What is CBD?

CBD has become a familiar acronym in the news and wellness circles, but what is it exactly?

CBD (cannabidiol) is one of 85 unique cannabinoids, chemical compounds in the hemp plant. Which leads to the question, “What is hemp?” Hemp includes all varieties of the cannabis plant that contain extremely low amounts of THC, the mind-altering cannabinoid found in marijuana. The most abundant cannabinoid in hemp, CBD has no intoxicating effects. It is an example of a phytocannabinoid, a plant-produced cannabinoid that can be consumed.

The human body also produces a type of cannabinoid, known as endocannabinoids, on its own. The endocannabinoids our bodies produce help support the endocannabinoid system, our central regulatory system, which helps maintain balanced conditions within many of our interdependent biological processes.

The endocannabinoid system is recognized for its role in regulating immune system functions, inflammatory response, blood sugar, body temperature, hormones, stress response, sleep, mood and emotions, metabolism and more. When our endocannabinoid system is deficient or compromised in some way, we can experience a variety of unpleasant physical and emotional symptoms that might prevent us from doing the things we love to do and enjoying life to its fullest.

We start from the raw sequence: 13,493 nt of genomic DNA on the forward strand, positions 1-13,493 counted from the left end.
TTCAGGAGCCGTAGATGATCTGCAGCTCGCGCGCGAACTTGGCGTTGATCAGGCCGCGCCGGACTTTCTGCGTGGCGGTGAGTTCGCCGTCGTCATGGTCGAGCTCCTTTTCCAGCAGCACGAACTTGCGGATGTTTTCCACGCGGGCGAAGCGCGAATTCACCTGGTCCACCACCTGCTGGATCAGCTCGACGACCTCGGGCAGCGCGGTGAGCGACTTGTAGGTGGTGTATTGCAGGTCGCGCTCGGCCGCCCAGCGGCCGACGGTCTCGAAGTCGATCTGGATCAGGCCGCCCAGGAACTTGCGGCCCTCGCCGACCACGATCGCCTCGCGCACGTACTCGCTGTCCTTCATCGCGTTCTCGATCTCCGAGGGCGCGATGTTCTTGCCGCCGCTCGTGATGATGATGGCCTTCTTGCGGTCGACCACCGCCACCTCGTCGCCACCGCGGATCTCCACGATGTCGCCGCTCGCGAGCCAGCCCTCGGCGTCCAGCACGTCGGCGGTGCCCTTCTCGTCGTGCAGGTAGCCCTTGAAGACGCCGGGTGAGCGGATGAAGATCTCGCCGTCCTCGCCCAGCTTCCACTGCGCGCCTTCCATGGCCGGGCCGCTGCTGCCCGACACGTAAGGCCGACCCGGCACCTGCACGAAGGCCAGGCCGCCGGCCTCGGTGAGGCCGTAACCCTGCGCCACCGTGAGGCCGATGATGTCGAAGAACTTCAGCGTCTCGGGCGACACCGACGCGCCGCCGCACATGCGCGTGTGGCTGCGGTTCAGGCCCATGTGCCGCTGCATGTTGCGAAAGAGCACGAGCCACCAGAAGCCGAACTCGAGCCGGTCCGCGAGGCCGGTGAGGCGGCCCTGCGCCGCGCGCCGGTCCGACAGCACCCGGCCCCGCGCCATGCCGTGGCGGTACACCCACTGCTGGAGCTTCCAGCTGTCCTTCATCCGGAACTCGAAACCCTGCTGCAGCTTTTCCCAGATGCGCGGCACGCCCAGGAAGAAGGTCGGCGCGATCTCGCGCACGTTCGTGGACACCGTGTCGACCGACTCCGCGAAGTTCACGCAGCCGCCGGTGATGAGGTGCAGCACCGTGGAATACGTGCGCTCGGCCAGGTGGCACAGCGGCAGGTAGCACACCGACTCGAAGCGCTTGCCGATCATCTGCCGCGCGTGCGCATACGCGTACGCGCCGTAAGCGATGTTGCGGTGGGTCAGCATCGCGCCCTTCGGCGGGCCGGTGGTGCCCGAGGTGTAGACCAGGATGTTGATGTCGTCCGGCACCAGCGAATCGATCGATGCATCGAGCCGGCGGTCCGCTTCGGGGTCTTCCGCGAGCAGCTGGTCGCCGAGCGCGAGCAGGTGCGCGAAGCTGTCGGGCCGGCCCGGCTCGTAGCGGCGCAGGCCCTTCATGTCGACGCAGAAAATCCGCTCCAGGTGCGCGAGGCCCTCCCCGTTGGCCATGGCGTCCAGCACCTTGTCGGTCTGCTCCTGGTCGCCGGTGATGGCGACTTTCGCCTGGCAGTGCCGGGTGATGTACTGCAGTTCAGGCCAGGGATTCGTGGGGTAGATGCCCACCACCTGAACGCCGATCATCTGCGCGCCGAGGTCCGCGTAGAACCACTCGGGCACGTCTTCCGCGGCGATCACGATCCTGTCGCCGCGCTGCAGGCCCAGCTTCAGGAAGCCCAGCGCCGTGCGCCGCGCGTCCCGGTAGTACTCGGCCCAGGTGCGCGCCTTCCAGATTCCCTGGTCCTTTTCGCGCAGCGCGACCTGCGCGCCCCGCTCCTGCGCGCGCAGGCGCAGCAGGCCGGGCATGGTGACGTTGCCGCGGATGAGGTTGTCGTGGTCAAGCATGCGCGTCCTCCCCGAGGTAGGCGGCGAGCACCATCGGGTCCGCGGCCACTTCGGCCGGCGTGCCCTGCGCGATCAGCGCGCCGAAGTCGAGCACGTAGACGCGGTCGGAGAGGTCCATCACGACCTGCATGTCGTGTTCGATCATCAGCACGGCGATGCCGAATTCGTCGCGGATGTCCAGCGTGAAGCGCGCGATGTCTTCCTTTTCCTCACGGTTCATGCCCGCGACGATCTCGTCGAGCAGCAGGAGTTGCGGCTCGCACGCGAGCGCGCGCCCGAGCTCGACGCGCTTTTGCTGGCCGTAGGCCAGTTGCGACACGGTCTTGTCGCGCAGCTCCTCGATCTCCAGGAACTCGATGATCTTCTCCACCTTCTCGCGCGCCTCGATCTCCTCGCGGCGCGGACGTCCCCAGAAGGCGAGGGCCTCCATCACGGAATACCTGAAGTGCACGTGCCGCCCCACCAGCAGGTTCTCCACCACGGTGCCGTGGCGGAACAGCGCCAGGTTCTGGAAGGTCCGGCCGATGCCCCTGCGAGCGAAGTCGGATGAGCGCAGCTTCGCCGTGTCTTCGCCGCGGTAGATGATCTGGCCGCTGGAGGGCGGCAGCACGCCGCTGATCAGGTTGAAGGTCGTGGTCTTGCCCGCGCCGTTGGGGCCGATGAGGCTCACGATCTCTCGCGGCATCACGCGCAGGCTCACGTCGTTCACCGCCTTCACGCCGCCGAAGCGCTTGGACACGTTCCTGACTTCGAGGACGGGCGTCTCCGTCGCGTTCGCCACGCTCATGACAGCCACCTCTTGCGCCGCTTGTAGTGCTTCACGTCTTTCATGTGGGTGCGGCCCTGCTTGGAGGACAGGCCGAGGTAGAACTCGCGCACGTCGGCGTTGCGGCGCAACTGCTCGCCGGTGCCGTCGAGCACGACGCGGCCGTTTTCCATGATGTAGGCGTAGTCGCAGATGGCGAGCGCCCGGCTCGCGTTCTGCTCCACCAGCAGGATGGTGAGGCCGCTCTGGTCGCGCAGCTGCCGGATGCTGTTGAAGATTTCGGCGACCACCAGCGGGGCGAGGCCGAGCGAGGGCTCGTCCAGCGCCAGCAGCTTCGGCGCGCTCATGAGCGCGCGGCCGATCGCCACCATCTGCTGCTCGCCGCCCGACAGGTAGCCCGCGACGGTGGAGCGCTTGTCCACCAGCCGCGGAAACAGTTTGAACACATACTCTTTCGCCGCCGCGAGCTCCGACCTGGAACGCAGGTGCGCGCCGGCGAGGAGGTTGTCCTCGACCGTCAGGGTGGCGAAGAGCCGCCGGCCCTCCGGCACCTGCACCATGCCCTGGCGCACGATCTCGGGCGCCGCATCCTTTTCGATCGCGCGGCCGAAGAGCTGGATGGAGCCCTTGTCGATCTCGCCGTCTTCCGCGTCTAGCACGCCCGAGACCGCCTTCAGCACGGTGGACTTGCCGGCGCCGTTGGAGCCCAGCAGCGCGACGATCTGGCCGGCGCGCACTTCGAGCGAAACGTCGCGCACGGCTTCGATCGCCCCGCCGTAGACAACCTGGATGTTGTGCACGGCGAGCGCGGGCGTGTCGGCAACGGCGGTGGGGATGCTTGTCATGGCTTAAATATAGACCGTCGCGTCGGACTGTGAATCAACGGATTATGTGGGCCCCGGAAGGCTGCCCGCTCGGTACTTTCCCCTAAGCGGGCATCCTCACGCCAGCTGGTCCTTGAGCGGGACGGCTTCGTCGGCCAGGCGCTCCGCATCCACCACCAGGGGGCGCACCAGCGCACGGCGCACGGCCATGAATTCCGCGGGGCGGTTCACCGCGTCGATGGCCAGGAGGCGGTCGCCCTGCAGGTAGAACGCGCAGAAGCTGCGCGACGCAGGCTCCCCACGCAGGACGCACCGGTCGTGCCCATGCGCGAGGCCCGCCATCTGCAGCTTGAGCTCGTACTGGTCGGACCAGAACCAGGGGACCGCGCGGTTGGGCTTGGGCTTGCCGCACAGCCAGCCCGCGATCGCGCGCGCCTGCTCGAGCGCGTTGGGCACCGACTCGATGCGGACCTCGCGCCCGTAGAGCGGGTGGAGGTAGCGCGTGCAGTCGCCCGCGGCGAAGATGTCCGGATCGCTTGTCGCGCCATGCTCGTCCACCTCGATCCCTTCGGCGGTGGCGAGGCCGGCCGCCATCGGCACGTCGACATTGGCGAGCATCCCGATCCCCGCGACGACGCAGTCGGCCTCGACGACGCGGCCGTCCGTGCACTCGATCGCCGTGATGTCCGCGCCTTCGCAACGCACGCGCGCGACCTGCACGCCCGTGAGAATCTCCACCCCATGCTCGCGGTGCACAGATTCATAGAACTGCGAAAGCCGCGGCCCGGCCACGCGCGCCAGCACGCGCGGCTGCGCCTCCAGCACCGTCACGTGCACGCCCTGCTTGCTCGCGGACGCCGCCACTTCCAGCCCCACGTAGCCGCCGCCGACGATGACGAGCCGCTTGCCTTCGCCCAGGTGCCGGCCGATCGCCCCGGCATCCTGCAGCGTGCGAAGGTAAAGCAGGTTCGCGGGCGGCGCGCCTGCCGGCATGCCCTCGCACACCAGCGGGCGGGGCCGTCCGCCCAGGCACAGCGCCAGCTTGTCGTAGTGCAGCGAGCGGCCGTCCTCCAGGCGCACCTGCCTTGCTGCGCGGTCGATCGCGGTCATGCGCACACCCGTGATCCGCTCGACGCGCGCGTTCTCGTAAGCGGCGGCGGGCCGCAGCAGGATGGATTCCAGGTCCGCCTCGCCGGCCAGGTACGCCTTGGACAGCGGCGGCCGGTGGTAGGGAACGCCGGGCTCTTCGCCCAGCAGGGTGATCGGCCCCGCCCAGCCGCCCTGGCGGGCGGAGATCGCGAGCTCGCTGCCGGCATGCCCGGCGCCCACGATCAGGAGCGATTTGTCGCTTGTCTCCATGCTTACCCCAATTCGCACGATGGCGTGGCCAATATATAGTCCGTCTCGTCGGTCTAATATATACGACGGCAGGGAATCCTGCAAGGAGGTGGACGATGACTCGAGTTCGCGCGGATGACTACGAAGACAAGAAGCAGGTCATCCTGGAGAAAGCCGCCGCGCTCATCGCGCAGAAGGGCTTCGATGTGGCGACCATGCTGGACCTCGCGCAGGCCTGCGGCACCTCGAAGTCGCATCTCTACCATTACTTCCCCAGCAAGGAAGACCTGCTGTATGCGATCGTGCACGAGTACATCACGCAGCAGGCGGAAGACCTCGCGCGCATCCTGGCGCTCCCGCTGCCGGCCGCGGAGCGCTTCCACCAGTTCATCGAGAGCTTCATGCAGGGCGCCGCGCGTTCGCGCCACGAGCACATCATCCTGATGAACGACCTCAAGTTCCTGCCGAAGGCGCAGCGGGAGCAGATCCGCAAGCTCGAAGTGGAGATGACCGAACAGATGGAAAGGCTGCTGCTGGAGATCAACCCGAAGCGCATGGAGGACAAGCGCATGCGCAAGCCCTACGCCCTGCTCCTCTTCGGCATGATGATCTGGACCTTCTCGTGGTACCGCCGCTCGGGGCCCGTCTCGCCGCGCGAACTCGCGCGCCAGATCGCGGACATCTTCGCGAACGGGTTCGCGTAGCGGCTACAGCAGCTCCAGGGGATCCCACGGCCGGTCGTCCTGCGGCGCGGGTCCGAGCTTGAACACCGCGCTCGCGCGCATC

How is CBD different from THC?

Because CBD and THC (tetrahydrocannabinol) are the cannabinoids found most abundantly in cannabis plants, people get confused about the difference. Unlike THC, which causes psychoactive effects (a “high”), CBD does not because it doesn’t act on the same neurological pathways as THC. You cannot get high from CBD oil that has been extracted from industrial hemp because it has insignificant traces of THC (less than 0.3 percent).

How does CBD work?

Cannabinoids attach to CB1 receptors in the brain and CB2 receptors, sending signals to tell cells what to do. The effects that cannabinoids have depend on which receptors they bind to.

The feeling of euphoria from marijuana is caused by the cannabinoid THC binding with CB1 receptors, which are concentrated in the brain and the central nervous system.

CBD, on the other hand, does not bind well with CB1 and CB2 receptors. 

Researchers continue to explore CBD’s therapeutic properties and how it may help people.

Is CBD legal?

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